I've noted before that a good meal can put a shine on an otherwise unattractive city. And so it was in Taichung.
First strike against Taichung: we arrived from Tainan, a fantastically friendly xiao chi ('small eats') lover's paradise (more on this later). Tainan is a hard act to follow.
Strike number two: Taichung is ugly. Or, at least, the part of town we landed in is. Our guidebook praised the 'charming' Japanese-era architecture in the city's older section. The train station is lovely and there are a few gems within walking distance. But the area is dominated by grimed-up, hulking blue glass and tile-clad monstrosities, the likes of which we haven't seen much of since our days on the mainland.
More discouraging: in this area, anyway, a curious lack of eateries, street food vendors, even the tiny tea stalls we'd come to take for granted in Tainan and Taipei. Walking or cabbing in the latter two cities is like going on an Easter egg hunt. Every city block holds treasures; train your eyes to sift through the clutter and you'll find the most wonderful things. Not so in Taichung; we walked a good twenty minutes before even landing an iced tea.
The final blow - and granted, this has nothing at all to do with the city itself - came when the skies opened up. At about 5 in the evening it started to rain and it didn't stop until we left town16 hours later. That night we ate mediocre rice noodles and roast goose at a stall close to our dump of a hotel. It was heaving with customers; we never did figure out why. We left half-full bowls and plates on our table (a first - and last - on this Taiwan trip). Then we picked up a bottle of Tunnel 88 (Premium) and headed back to our room to plan our escape.
We awoke to gray skies, monsoonal rains, and second thoughts. 'Maybe we should try again,' we said to each other. And so we headed to the nearest 7-11 for umbrellas and then to the market where we found, at 8:30am, all but two of the stalls in an otherwise promising-looking (in size, at least) food court shuttered.
'It's raining,' shrugged an orange juice vendor, when I asked why the place was deserted.
We pulled up stools at a stall selling fried radish and rice cakes. The seller was sullen. I tried to engage her in a little chit-chat about her specialty but she wasn't having any. We were finding Taichung-ites to be another of Taichung's drawbacks.
Then, ready to throw in the towel, we stumbled across what may just be Taichung's 'historic' quarter's single redeeming factor: Fuzhou Yimin Lao Dian (Old Fuzhou Yi Noodles Shop).
'Third-generation' the shop's sign says, but it's a little out of date. This man is the fourth generation - fourth generation!! - to run the business started by his great-grandfather, who immigrated from Fuzhou to Taiwan during the Japanese occupation.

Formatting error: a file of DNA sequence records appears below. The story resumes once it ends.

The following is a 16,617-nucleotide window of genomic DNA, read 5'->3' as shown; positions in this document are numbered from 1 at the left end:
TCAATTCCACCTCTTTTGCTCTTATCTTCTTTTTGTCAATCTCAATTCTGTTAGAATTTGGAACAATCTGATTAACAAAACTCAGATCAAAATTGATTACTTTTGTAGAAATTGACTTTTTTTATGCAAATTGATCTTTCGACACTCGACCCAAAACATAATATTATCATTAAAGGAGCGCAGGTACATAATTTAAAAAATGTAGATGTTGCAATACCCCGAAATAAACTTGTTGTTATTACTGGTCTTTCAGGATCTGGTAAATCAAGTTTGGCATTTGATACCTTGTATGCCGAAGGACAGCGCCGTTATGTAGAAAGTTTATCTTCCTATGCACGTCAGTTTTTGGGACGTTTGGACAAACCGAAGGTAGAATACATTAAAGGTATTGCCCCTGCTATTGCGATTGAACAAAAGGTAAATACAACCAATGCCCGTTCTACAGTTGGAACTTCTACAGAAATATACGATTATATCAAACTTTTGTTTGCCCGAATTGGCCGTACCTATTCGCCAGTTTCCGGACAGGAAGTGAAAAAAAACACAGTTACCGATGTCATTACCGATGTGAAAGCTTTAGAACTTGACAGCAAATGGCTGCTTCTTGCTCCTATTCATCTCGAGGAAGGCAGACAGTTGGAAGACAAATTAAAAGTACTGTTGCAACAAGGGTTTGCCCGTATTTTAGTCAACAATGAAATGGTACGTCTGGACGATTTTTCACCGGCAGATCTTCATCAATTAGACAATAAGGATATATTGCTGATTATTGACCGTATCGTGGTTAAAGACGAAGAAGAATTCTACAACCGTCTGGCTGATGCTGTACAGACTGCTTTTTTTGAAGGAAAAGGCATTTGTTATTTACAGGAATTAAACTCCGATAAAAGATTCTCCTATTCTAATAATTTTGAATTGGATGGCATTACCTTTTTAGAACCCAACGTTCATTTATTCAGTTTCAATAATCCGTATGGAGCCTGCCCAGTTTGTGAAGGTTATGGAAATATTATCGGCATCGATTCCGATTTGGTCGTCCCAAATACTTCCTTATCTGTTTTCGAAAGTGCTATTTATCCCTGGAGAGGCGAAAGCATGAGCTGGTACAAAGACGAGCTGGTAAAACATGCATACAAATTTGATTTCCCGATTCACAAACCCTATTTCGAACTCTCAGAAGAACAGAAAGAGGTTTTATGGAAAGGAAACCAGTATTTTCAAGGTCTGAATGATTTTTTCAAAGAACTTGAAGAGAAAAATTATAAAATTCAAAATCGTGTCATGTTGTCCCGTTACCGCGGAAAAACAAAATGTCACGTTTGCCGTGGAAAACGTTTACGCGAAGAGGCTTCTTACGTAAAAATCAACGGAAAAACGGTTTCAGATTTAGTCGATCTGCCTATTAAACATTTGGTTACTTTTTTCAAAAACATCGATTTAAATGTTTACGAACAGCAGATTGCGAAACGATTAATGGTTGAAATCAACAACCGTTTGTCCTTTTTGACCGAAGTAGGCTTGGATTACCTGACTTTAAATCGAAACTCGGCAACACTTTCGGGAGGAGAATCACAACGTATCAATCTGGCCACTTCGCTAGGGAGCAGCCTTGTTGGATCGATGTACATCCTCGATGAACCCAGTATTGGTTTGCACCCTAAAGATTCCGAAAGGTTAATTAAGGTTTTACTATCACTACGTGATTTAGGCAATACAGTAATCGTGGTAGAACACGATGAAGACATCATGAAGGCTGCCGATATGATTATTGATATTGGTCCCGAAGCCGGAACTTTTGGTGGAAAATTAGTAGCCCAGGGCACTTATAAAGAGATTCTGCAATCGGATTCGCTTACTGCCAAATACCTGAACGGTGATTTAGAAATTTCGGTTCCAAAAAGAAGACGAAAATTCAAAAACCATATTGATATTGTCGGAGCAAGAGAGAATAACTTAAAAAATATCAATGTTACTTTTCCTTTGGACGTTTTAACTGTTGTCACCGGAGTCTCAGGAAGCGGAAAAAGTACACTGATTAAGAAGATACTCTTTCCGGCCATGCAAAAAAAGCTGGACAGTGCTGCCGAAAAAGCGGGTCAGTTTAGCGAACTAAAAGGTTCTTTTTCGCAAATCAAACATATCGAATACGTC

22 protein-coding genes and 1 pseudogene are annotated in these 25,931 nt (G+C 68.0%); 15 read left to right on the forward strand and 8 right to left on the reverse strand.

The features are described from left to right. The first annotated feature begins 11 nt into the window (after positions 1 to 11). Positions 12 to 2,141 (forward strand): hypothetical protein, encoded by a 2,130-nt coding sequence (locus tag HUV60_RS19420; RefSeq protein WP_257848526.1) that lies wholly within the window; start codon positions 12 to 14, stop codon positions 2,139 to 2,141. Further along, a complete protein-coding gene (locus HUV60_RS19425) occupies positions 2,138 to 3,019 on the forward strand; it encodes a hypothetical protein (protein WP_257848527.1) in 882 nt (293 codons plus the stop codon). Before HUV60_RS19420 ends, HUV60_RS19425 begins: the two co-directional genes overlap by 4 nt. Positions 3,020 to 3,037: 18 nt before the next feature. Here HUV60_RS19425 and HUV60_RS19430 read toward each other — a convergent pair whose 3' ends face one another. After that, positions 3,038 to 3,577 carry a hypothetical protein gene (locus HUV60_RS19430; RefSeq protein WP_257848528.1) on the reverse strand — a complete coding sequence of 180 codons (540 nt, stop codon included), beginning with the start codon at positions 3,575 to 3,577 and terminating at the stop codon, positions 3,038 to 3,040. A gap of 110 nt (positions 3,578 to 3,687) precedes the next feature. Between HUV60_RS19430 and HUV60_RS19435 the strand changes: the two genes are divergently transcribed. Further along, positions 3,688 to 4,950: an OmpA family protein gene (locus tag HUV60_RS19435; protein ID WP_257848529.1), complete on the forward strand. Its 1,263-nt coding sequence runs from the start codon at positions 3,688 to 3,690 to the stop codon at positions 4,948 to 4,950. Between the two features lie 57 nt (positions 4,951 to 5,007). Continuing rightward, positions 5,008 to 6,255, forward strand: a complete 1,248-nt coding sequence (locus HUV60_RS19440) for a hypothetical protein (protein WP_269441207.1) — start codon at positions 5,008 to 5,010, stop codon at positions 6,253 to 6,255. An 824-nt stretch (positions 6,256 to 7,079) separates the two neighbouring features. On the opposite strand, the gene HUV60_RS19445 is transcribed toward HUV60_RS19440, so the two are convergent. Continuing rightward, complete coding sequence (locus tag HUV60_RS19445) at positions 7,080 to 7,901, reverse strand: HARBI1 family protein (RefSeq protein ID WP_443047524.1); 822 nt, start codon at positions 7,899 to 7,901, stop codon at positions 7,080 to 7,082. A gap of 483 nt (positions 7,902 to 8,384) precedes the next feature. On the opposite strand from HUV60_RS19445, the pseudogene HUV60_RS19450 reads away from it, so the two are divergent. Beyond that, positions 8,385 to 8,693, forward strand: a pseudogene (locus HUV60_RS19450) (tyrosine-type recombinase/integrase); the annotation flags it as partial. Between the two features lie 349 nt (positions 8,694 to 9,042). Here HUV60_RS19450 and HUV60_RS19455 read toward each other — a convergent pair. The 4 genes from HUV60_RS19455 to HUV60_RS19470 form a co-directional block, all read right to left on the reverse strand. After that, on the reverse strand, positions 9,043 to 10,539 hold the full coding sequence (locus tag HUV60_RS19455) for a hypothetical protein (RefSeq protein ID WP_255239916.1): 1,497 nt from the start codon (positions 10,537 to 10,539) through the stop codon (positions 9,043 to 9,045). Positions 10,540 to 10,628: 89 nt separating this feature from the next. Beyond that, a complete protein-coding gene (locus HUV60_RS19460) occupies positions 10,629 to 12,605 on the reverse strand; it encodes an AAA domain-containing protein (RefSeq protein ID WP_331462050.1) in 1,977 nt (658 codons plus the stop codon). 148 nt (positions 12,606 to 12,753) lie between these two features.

He's not resting on the shop's laurels. Everything is still made by hand (his father helps out now and again). And the food is superb.
We started with a noodles - dry, balls in broth on the side. The wheat flour pasta was flat, silky, supple, with a pleasing toothsomeness, embellished with blanched bean sprouts, truly porky minced pork, and slivered green onions; broth on the side also tasted strongly of the pig. Here black pepper is applied with a heavy hand (as at our favorite Fuzhou meat biscuits stall in Taipei).
There are three kinds of fish balls (see opening photo): shrimp, studded with nubs of water chestnut, sweet and bursting with the briny flavor of the shellfish; ocean fish, really tasting of their main ingredient (fish balls are so often disappointingly devoid of true fish flavor); and a fish-and-meat combo ball, consisting of a thick 'shell' of similarly fishy fish paste enclosing a large marble of chopped pork mixed with minced Chinese celery, more black pepper, and sesame oil.
When Dave took a bite of the latter it spurted meaty juices; my t-shirt has the grease stains to prove it.
Each ball boasted a distinct texture. The shrimp balls, rustically nubby, were only slightly resistant to the teeth, while the fish balls were decidedly 'Q' (that bouncy elasticity that Taiwanese prize). The combo balls were Q outside, all crumbly tenderness within.
We were so thrilled we went back for more, dipping into the justifiably famous handmade wonton (slippery wrappers, sublimely porcine filling) and ordering another round of balls.
By the time we downed our last shrimp balls and slurped our last drops of soup Taichung was definately looking up. We vowed to give the city another chance on our next swing through Taiwan.
Or at least, stop in long enough for fish balls.
Old Fuzhou Yimin Shop. No. 1-7 in the No. 2 Market (Sanmin Road, Section 2), Taichung. 04-2220-4335.